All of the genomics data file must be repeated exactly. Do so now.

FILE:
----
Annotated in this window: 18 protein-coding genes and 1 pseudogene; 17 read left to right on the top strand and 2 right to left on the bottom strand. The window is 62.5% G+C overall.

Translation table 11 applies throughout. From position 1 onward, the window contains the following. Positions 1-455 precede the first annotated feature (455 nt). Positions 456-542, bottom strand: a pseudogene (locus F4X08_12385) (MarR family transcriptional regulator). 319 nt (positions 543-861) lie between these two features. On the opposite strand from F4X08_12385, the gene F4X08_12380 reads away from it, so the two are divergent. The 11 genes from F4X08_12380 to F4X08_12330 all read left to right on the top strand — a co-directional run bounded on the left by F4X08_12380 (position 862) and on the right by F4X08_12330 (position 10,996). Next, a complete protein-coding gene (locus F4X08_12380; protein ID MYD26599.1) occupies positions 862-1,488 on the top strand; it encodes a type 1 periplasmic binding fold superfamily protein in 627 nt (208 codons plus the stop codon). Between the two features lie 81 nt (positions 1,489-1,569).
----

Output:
Annotated in this window: 18 protein-coding genes and 1 pseudogene; 17 read left to right on the top strand and 2 right to left on the bottom strand. The window is 62.5% G+C overall.

Translation table 11 applies throughout. From position 1 onward, the window contains the following. Positions 1-455 precede the first annotated feature (455 nt). Positions 456-542, bottom strand: a pseudogene (locus F4X08_12385) (MarR family transcriptional regulator). 319 nt (positions 543-861) lie between these two features. On the opposite strand from F4X08_12385, the gene F4X08_12380 reads away from it, so the two are divergent. The 11 genes from F4X08_12380 to F4X08_12330 all read left to right on the top strand — a co-directional run bounded on the left by F4X08_12380 (position 862) and on the right by F4X08_12330 (position 10,996). Next, a complete protein-coding gene (locus F4X08_12380; protein ID MYD26599.1) occupies positions 862-1,488 on the top strand; it encodes a type 1 periplasmic binding fold superfamily protein in 627 nt (208 codons plus the stop codon). Between the two features lie 81 nt (positions 1,489-1,569).